The Graton Gallery in West County supplements the ArtSpace404 exhibit with extra work by ARTrails participants. Nov. 6–Dec. 11 finds "Essensual Delights," a group show examining the North Bay's physical environment with painter and 2006 emerging artist awardee Catherine J. Richardson, textile artist Sasha Duerr and found-object artist Corey Hitchcock. The council hosts its Achievement in the Arts dinner on Sept. 26 at the Santa Rosa Golf and Country Club, this year honoring wine executive and philanthropist Barbara Banke for her work with youth in establishing the Sonoma Country Day School and the Sonoma Academy high school programs.
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The Arts Council Napa Valley Open Studios run Sept. 19–20 and 26–27, featuring 88 artists in 59 studios. For the second year, this is a juried exhibit. Filmmaker Eleanor Coppola and former ambassador Kathryn Hall are co-chairs. Napa comes into its own!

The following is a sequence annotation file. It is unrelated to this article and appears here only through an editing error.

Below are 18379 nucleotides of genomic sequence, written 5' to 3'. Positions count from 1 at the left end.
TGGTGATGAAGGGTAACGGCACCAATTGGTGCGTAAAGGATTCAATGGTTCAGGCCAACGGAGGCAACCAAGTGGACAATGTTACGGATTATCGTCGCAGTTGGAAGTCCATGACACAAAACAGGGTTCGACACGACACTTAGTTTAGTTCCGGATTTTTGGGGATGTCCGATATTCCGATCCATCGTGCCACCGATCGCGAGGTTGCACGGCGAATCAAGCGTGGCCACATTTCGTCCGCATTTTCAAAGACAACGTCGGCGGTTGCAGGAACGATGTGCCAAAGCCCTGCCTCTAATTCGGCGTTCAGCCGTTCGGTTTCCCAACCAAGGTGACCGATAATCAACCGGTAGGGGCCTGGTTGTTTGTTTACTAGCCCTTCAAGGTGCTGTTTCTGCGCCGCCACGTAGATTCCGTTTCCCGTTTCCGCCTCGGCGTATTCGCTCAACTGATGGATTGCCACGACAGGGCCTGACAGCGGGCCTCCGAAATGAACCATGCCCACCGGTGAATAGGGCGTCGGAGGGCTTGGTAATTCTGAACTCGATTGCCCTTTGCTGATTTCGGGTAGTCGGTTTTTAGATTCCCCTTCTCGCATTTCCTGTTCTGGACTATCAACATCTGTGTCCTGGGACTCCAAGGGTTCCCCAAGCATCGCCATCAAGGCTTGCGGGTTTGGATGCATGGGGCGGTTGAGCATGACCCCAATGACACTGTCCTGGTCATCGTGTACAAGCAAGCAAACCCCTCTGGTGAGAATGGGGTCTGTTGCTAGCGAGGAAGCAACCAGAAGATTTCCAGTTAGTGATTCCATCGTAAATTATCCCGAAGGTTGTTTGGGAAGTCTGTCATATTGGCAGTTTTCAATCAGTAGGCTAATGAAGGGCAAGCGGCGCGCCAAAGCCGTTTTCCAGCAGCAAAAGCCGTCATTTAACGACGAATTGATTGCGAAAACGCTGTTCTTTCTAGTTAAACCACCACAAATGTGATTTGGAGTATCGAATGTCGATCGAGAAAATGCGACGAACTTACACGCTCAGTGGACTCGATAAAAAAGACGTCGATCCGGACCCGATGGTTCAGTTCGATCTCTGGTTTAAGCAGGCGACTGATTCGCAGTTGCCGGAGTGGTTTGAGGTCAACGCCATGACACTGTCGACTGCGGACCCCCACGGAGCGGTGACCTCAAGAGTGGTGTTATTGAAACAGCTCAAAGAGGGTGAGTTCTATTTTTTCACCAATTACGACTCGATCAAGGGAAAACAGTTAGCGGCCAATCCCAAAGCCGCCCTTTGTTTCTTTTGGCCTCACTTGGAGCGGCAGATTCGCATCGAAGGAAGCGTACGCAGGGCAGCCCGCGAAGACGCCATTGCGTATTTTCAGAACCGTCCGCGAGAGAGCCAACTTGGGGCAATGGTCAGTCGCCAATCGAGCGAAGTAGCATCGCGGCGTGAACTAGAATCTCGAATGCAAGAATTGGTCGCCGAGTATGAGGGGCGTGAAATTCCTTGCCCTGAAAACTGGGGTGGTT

The Napa Valley Museum continues its "Portals to the Past" history exhibit through Oct. 4. On Oct. 9, the space shifts focus dramatically, opening "Corpus Perspicuous: Body Transparent," work by Bay Area artists Cheryl Calleri, Tobin Keller and Thekla Hammond that examines the human form in a manner of media running through Nov. 18.
The di Rosa Preserve prepares for its annual yowza auction, previewing work from 50 different artists, most of them collected by founder Rene di Rosa, Oct. 2–15, with the auction slated for Oct. 17, and featuring donations from Deborah Oropallo, William T. Wiley, Richard Shaw, Enrique Chagoya and a full slate of Big Art Names. Oct. 31–Jan. 23, the Preserve digs into its vaults with the help of curator Chandra Cerrito to present "Altered States," work related to the mystical, the transcendent and the transformative—not a bad way at all to approach the autumn.